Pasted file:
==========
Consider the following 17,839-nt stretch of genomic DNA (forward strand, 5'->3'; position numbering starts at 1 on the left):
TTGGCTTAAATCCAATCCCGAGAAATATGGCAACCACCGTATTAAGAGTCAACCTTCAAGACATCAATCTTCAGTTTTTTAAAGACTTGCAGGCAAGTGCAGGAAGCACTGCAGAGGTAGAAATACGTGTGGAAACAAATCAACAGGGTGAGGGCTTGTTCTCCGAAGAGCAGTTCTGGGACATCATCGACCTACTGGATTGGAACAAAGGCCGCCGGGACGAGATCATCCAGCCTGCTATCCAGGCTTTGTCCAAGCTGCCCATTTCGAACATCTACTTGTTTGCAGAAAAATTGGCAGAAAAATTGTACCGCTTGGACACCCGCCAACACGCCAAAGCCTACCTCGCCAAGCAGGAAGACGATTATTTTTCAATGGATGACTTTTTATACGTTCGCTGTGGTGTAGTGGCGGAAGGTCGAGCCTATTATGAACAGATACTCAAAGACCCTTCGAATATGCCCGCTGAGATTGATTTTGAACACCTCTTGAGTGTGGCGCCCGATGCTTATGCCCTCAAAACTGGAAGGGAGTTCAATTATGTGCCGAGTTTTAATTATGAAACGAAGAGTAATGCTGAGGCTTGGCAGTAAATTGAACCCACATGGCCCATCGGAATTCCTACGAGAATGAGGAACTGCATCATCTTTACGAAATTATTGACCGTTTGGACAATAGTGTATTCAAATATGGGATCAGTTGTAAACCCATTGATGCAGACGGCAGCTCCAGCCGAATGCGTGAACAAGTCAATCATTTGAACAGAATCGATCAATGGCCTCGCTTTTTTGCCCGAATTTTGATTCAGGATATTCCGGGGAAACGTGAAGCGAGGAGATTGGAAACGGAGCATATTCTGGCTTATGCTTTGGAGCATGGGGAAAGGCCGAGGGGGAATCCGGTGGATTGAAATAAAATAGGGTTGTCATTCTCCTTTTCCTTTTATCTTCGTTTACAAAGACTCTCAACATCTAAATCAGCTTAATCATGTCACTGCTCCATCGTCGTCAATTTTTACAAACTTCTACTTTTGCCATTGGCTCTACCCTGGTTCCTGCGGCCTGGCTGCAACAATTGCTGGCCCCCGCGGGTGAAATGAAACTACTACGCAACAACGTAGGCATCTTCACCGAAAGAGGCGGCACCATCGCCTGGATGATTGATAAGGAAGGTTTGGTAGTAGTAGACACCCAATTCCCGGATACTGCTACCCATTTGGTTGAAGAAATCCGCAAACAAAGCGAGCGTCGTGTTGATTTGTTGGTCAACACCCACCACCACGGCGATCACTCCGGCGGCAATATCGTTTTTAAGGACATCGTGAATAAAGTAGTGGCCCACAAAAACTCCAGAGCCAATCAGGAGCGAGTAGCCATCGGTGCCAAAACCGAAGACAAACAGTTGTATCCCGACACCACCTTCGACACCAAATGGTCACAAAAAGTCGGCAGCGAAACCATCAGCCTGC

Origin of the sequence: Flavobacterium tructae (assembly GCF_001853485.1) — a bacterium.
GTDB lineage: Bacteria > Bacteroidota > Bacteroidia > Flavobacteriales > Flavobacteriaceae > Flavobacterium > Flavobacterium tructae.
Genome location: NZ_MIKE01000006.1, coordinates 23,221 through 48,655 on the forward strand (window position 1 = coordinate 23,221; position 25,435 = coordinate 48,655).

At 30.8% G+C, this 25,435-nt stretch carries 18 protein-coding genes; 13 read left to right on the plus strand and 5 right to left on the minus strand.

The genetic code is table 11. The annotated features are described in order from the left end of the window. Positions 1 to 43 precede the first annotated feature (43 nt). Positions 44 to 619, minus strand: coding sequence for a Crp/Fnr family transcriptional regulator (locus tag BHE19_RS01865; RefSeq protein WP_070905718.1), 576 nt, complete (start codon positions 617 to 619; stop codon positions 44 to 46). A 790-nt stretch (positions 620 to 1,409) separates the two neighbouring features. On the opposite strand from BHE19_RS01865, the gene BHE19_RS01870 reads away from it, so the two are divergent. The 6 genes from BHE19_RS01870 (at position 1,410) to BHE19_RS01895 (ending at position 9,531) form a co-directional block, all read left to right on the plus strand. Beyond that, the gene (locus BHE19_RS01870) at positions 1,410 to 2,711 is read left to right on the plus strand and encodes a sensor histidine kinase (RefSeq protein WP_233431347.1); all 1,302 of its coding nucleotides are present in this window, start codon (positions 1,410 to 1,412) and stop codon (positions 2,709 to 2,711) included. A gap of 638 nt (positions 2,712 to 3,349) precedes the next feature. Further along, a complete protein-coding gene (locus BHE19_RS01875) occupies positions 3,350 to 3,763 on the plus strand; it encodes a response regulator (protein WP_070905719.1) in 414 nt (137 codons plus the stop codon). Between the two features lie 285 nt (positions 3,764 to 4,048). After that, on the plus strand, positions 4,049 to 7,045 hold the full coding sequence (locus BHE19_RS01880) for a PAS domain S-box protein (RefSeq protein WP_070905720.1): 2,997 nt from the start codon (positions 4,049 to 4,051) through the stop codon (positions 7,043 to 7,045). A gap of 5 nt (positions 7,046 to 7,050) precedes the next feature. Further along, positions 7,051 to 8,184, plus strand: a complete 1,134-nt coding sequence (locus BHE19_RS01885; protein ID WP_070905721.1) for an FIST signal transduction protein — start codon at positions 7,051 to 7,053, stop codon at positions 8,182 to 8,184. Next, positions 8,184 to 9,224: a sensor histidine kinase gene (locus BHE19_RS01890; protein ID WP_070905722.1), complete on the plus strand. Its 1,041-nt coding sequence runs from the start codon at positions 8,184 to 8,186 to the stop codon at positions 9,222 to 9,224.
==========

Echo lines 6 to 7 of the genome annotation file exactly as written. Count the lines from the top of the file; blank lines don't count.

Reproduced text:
At 30.8% G+C, this 25,435-nt stretch carries 18 protein-coding genes; 13 read left to right on the plus strand and 5 right to left on the minus strand.

The genetic code is table 11. The annotated features are described in order from the left end of the window. Positions 1 to 43 precede the first annotated feature (43 nt). Positions 44 to 619, minus strand: coding sequence for a Crp/Fnr family transcriptional regulator (locus tag BHE19_RS01865; RefSeq protein WP_070905718.1), 576 nt, complete (start codon positions 617 to 619; stop codon positions 44 to 46). A 790-nt stretch (positions 620 to 1,409) separates the two neighbouring features. On the opposite strand from BHE19_RS01865, the gene BHE19_RS01870 reads away from it, so the two are divergent. The 6 genes from BHE19_RS01870 (at position 1,410) to BHE19_RS01895 (ending at position 9,531) form a co-directional block, all read left to right on the plus strand. Beyond that, the gene (locus BHE19_RS01870) at positions 1,410 to 2,711 is read left to right on the plus strand and encodes a sensor histidine kinase (RefSeq protein WP_233431347.1); all 1,302 of its coding nucleotides are present in this window, start codon (positions 1,410 to 1,412) and stop codon (positions 2,709 to 2,711) included. A gap of 638 nt (positions 2,712 to 3,349) precedes the next feature. Further along, a complete protein-coding gene (locus BHE19_RS01875) occupies positions 3,350 to 3,763 on the plus strand; it encodes a response regulator (protein WP_070905719.1) in 414 nt (137 codons plus the stop codon). Between the two features lie 285 nt (positions 3,764 to 4,048). After that, on the plus strand, positions 4,049 to 7,045 hold the full coding sequence (locus BHE19_RS01880) for a PAS domain S-box protein (RefSeq protein WP_070905720.1): 2,997 nt from the start codon (positions 4,049 to 4,051) through the stop codon (positions 7,043 to 7,045). A gap of 5 nt (positions 7,046 to 7,050) precedes the next feature. Further along, positions 7,051 to 8,184, plus strand: a complete 1,134-nt coding sequence (locus BHE19_RS01885; protein ID WP_070905721.1) for an FIST signal transduction protein — start codon at positions 7,051 to 7,053, stop codon at positions 8,182 to 8,184. Next, positions 8,184 to 9,224: a sensor histidine kinase gene (locus BHE19_RS01890; protein ID WP_070905722.1), complete on the plus strand. Its 1,041-nt coding sequence runs from the start codon at positions 8,184 to 8,186 to the stop codon at positions 9,222 to 9,224.